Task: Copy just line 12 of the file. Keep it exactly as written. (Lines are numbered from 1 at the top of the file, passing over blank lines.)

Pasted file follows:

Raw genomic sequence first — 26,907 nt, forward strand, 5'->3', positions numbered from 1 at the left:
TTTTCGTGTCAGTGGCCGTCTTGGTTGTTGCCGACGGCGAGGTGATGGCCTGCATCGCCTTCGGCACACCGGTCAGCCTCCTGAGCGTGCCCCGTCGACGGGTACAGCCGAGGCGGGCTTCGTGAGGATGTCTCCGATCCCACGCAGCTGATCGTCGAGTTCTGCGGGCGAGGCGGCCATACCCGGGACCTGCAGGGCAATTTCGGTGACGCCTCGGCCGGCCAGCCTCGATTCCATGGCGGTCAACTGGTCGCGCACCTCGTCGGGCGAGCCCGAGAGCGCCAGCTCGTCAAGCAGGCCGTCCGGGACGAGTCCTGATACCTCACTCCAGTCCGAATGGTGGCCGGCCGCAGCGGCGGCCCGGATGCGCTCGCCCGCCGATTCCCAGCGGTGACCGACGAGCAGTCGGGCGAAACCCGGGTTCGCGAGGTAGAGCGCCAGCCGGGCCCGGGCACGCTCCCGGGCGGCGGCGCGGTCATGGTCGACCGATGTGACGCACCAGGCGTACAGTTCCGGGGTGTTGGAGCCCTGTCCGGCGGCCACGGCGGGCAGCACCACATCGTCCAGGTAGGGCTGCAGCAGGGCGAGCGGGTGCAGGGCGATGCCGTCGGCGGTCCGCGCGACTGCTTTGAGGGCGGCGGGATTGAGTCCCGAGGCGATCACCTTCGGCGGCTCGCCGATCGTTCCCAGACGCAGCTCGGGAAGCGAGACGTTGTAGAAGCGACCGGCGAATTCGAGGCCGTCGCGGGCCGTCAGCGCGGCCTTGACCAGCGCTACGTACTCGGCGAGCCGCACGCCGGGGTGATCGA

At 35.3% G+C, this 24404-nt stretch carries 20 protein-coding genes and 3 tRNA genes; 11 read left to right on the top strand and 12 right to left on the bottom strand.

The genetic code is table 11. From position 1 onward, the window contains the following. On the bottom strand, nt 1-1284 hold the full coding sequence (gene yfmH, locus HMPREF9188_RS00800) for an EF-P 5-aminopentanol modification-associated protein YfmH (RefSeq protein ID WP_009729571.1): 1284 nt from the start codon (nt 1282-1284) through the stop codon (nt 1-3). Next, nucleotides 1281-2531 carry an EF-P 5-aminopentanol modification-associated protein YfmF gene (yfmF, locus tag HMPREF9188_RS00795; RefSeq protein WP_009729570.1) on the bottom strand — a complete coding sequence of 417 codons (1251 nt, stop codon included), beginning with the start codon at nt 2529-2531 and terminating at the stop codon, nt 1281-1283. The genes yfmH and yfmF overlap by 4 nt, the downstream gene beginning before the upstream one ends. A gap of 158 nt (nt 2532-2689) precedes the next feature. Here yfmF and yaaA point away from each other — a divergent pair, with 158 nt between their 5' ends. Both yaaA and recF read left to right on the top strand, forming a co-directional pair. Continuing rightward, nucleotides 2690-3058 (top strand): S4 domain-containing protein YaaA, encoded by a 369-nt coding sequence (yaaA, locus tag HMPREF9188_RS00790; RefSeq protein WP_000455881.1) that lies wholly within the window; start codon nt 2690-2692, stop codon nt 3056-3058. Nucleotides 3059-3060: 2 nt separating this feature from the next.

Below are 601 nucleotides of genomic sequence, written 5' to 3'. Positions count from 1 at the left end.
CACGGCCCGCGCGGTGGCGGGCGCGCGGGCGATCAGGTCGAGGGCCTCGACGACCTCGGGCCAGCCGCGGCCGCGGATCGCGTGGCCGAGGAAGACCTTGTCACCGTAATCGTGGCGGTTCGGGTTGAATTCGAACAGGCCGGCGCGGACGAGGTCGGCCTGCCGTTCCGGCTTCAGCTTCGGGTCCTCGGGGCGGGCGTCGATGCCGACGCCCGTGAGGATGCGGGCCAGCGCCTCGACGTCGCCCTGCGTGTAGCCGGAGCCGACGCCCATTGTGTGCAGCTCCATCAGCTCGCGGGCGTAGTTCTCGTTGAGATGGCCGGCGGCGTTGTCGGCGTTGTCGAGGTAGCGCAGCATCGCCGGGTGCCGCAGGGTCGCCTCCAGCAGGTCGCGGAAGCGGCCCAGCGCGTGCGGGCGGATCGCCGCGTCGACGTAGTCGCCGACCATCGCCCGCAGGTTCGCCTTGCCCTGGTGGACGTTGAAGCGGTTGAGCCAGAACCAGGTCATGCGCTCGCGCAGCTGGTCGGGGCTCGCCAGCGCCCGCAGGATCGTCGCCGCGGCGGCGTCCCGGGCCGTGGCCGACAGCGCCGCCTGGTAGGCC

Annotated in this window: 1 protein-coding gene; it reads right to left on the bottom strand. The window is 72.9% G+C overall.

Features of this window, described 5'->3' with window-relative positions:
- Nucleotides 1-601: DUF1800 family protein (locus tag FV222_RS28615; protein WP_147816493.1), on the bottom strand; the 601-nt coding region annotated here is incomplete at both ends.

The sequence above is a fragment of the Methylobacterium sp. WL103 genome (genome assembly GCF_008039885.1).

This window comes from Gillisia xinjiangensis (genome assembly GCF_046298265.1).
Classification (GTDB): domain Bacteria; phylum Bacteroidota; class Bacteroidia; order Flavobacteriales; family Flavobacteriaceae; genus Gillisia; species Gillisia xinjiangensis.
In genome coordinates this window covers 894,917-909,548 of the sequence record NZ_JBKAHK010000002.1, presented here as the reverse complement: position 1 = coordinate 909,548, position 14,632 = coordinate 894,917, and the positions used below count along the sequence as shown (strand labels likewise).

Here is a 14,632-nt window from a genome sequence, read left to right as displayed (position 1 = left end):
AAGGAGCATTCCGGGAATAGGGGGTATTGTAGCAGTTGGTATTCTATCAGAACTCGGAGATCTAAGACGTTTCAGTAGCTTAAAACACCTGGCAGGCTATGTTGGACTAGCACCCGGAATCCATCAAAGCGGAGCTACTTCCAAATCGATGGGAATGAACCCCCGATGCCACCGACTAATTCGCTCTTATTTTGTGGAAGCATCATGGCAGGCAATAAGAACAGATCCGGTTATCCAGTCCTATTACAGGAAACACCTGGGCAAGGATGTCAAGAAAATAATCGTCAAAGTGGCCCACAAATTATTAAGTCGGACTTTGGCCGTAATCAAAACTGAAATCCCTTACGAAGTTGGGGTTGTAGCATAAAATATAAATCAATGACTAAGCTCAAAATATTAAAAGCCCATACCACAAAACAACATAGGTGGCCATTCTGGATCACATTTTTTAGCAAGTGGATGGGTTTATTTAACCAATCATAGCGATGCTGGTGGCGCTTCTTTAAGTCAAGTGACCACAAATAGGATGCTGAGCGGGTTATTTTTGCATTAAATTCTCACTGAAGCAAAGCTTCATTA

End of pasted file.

Classification (GTDB): domain Bacteria; phylum Bacteroidota; class Bacteroidia; order Flavobacteriales; family Flavobacteriaceae; genus Gillisia; species Gillisia xinjiangensis.